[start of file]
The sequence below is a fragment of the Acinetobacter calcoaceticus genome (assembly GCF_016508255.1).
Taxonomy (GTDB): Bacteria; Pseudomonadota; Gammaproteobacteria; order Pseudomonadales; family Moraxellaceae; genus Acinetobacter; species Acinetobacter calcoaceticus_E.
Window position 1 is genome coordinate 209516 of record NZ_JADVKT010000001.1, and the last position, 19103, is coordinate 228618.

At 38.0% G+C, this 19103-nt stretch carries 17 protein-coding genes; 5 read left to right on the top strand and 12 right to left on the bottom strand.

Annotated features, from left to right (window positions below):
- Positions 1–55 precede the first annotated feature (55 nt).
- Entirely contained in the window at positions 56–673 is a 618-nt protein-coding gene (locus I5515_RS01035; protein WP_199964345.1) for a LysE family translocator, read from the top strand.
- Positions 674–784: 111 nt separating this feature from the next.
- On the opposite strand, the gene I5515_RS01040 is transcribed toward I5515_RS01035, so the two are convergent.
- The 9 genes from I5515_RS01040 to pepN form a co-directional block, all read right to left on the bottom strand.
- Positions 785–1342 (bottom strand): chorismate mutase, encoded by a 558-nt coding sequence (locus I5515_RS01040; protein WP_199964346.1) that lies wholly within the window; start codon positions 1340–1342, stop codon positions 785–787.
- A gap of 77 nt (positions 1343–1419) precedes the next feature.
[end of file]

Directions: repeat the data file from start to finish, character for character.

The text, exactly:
The sequence below is a fragment of the Acinetobacter calcoaceticus genome (assembly GCF_016508255.1).
Taxonomy (GTDB): Bacteria; Pseudomonadota; Gammaproteobacteria; order Pseudomonadales; family Moraxellaceae; genus Acinetobacter; species Acinetobacter calcoaceticus_E.
Window position 1 is genome coordinate 209516 of record NZ_JADVKT010000001.1, and the last position, 19103, is coordinate 228618.

At 38.0% G+C, this 19103-nt stretch carries 17 protein-coding genes; 5 read left to right on the top strand and 12 right to left on the bottom strand.

Annotated features, from left to right (window positions below):
- Positions 1–55 precede the first annotated feature (55 nt).
- Entirely contained in the window at positions 56–673 is a 618-nt protein-coding gene (locus I5515_RS01035; protein WP_199964345.1) for a LysE family translocator, read from the top strand.
- Positions 674–784: 111 nt separating this feature from the next.
- On the opposite strand, the gene I5515_RS01040 is transcribed toward I5515_RS01035, so the two are convergent.
- The 9 genes from I5515_RS01040 to pepN form a co-directional block, all read right to left on the bottom strand.
- Positions 785–1342 (bottom strand): chorismate mutase, encoded by a 558-nt coding sequence (locus I5515_RS01040; protein WP_199964346.1) that lies wholly within the window; start codon positions 1340–1342, stop codon positions 785–787.
- A gap of 77 nt (positions 1343–1419) precedes the next feature.